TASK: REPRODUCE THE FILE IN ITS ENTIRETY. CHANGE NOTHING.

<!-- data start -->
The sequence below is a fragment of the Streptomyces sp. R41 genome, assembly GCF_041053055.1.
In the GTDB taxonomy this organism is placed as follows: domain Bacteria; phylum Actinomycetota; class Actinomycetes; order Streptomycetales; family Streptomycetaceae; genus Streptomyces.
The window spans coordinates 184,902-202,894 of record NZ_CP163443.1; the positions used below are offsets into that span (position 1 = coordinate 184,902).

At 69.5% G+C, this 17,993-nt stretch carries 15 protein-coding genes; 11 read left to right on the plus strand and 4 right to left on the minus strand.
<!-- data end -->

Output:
The sequence below is a fragment of the Streptomyces sp. R41 genome, assembly GCF_041053055.1.
In the GTDB taxonomy this organism is placed as follows: domain Bacteria; phylum Actinomycetota; class Actinomycetes; order Streptomycetales; family Streptomycetaceae; genus Streptomyces.
The window spans coordinates 184,902-202,894 of record NZ_CP163443.1; the positions used below are offsets into that span (position 1 = coordinate 184,902).

At 69.5% G+C, this 17,993-nt stretch carries 15 protein-coding genes; 11 read left to right on the plus strand and 4 right to left on the minus strand.